Accelerated Discovery and Development of New Pain Therapeutics
Small Business Information
AESTUS THERAPEUTICS, INC., 675 US Highway One, North Brunswick, NJ, 08540
AbstractDESCRIPTION (provided by applicant): More than 25 million people in the United States suffer from neuropathic pain. Currently available drugs include opioids, anti-epileptics, topicals such as lidocaine, NMDA antagonists, and tricyclic antidepressants, no ne of which achieve clinical significance greater than 50%. To address this problem of significant clinical need and poor clinical significance, new mechanisms of action must be identified for pain therapeutics. Genome-scale technologies such as gene expre ssion microarray data have contributed an exponential amount of diverse biological information available to the public. The goal of this project is to analyze this data to generate new understanding of underlying biological mechanisms which can lead direct ly to a marketable pain therapeutic. Recently, many researchers have extracted biological pathway information from gene expression microarray experiments performed in-house. In order to take advantage of the much more diverse information contained in publi c microarray data, this proposal tests the feasibility of new methods to combine unstructured information from multiple public datasets to derive new insight on biological pathways underlying neuropathic pain. Newly associated pathway information is used t o identify therapeutics which affect the identified pathway and which have been tested in man, but whose mechanism of action has not been previously associated with pain. The identified drugs will be validated in animal models. Since the identified therape utic by definition is an IND, successful demonstration of efficacy in animals will lead directly to clinical phase 2 proof of concept in man during the SBIR Phase II renewal. Thus this project proposes a method to significantly reduce drug discovery and ea rly development risk by triaging public gene expression data to progress directly to product identification and late stage clinical studies for pain therapeutics with new mechanisms of action. Neuropathic pain patients tend to become globally disabled and are heavy users of healthcare resources. Current therapies have limited efficacy and issues with side effects. The present project proposes a method to significantly reduce drug discovery and early development risk by triaging public gene expression data t o progress directly to product identification and late stage clinical studies for pain therapeutics with new mechanisms of action.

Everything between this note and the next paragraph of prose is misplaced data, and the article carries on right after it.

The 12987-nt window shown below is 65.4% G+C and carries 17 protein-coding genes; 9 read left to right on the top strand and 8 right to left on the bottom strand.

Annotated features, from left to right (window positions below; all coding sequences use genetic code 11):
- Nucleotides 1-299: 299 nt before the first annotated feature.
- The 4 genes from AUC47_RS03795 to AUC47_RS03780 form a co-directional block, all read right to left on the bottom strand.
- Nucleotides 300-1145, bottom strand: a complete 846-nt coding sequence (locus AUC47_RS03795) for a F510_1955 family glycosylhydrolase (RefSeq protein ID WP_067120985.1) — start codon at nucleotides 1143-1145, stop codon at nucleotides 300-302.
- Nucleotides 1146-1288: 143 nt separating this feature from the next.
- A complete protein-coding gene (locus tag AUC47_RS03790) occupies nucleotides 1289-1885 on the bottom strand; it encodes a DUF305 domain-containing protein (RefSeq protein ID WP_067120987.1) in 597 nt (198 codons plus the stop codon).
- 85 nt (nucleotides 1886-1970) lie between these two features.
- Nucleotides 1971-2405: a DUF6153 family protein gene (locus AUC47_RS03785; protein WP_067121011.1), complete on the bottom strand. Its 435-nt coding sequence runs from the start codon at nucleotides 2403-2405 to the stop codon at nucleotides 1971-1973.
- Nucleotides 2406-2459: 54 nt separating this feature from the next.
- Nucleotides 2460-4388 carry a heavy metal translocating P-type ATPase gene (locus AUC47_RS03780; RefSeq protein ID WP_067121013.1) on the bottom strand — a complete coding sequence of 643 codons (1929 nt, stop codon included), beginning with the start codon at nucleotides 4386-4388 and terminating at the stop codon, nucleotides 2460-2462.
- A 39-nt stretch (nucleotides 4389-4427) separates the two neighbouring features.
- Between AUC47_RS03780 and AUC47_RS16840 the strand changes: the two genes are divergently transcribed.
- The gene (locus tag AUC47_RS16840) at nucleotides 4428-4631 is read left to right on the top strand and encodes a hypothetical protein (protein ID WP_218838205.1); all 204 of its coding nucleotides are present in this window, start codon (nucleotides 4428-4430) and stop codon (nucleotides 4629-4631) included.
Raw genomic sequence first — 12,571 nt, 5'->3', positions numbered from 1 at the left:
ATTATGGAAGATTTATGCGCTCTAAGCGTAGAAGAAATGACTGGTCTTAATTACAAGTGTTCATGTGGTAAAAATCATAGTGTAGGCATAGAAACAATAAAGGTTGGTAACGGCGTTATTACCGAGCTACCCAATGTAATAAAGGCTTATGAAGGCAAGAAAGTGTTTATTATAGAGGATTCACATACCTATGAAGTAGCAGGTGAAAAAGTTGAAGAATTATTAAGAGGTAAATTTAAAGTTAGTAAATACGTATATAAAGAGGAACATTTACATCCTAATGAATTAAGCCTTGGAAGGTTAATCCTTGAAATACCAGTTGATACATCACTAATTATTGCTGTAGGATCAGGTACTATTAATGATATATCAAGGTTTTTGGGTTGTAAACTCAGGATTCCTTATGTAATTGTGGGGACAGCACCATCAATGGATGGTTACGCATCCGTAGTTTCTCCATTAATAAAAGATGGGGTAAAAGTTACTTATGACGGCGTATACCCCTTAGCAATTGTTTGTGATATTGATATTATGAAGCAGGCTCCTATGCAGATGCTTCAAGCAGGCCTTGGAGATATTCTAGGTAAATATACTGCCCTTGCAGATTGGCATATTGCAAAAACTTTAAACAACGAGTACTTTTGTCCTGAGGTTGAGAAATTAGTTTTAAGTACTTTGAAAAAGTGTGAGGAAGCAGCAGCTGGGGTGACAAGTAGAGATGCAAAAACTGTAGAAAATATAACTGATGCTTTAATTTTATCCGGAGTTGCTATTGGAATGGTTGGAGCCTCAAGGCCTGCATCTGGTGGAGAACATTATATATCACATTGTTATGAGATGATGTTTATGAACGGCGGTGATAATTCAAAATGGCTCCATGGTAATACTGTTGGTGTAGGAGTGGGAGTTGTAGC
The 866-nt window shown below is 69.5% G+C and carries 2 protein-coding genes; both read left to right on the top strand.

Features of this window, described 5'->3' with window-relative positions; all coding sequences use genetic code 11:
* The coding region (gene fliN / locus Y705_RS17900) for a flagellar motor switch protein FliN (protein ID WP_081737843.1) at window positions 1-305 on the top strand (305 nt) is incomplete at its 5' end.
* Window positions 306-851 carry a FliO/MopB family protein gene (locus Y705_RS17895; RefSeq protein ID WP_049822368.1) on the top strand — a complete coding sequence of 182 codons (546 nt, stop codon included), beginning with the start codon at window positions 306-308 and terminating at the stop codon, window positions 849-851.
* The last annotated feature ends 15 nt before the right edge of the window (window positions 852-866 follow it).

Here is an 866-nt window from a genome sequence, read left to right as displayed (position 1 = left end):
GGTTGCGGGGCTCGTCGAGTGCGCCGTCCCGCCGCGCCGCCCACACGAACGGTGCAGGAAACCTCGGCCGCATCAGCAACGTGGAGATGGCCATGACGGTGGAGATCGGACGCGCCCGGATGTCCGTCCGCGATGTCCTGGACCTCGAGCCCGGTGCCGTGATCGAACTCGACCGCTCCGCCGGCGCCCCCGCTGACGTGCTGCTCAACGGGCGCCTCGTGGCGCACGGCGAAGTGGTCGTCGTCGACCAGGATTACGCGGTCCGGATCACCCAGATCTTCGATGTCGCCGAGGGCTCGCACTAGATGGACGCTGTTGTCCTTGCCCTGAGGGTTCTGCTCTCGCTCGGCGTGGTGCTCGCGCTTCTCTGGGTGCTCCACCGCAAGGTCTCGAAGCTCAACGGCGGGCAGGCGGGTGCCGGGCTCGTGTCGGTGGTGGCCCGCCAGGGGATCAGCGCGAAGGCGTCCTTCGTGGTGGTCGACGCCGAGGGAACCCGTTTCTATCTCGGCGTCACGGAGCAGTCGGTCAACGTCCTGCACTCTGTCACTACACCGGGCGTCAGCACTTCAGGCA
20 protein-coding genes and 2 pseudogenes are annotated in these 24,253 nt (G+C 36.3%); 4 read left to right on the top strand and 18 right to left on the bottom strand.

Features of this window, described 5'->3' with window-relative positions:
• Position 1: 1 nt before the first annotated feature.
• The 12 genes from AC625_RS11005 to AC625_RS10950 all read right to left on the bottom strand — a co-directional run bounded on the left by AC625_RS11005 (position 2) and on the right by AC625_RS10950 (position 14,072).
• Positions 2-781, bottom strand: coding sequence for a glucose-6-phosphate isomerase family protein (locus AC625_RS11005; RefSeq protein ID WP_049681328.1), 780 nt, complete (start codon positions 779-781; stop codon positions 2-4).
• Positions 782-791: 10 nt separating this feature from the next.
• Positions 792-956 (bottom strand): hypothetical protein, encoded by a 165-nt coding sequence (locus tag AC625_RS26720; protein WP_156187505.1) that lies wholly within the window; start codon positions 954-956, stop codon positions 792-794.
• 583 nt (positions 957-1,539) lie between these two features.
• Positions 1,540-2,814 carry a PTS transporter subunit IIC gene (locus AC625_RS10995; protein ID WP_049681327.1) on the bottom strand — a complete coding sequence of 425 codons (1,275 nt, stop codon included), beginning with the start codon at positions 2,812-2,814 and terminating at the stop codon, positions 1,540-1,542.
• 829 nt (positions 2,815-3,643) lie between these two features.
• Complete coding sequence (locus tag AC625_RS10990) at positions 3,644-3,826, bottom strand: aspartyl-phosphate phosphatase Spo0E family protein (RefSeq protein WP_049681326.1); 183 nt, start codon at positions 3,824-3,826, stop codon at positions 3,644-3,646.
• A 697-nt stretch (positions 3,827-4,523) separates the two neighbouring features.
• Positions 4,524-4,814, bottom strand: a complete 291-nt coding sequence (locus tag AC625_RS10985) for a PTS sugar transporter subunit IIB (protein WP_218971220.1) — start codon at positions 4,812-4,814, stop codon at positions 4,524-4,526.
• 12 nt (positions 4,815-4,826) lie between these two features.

* information listed above is at the time of submission.